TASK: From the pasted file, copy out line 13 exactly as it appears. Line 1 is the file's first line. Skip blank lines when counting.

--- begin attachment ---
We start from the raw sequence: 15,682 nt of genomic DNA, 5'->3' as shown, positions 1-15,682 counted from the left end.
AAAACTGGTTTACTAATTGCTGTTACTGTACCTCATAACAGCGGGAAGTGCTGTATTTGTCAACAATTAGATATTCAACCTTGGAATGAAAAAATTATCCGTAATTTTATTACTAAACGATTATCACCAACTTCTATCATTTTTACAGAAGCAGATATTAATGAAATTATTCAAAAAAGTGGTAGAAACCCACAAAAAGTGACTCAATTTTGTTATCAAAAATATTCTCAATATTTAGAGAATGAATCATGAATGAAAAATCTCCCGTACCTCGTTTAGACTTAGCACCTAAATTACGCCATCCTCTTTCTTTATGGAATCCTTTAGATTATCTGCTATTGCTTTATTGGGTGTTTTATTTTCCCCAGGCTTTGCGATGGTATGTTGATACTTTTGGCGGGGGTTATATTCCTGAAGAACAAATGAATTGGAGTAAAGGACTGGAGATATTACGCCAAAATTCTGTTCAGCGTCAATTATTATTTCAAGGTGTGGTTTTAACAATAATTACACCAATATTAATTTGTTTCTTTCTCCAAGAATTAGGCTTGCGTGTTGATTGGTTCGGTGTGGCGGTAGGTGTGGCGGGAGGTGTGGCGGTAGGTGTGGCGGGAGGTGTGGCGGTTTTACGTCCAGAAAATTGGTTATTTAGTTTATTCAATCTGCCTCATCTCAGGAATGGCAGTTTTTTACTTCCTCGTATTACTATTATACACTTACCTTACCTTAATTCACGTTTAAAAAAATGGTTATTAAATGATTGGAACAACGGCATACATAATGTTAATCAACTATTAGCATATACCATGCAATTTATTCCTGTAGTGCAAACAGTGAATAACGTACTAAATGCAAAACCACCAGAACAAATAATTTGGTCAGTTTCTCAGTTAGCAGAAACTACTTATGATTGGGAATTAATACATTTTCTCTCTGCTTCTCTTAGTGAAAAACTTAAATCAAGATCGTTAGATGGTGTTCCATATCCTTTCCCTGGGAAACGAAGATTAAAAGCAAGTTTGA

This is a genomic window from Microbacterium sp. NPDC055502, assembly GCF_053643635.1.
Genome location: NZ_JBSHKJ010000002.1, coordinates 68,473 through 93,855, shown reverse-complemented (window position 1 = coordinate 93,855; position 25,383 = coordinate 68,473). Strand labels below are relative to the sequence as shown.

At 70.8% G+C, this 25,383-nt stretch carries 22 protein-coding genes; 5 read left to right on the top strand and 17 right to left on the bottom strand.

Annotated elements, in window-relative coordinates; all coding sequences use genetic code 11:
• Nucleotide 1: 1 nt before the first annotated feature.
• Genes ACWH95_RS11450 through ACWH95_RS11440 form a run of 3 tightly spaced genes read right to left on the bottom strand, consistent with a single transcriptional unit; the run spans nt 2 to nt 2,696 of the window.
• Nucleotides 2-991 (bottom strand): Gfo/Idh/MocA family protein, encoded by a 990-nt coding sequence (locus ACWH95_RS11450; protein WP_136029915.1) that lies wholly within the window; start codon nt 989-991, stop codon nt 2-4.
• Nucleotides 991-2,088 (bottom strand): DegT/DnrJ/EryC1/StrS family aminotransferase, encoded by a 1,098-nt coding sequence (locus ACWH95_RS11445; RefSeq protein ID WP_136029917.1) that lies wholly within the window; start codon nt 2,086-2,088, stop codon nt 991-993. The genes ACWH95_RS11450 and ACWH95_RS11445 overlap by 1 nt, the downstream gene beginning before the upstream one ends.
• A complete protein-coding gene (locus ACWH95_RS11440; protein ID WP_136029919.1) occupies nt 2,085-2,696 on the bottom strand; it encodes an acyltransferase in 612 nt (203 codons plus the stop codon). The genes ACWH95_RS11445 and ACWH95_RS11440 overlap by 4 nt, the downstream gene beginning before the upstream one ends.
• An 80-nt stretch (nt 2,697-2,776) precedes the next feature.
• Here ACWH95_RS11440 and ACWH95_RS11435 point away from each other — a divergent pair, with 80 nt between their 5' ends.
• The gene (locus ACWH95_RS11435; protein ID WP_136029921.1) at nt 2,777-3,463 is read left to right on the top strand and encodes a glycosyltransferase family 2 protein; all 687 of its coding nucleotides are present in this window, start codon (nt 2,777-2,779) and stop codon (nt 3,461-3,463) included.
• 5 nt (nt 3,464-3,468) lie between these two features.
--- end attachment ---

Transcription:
• Here ACWH95_RS11440 and ACWH95_RS11435 point away from each other — a divergent pair, with 80 nt between their 5' ends.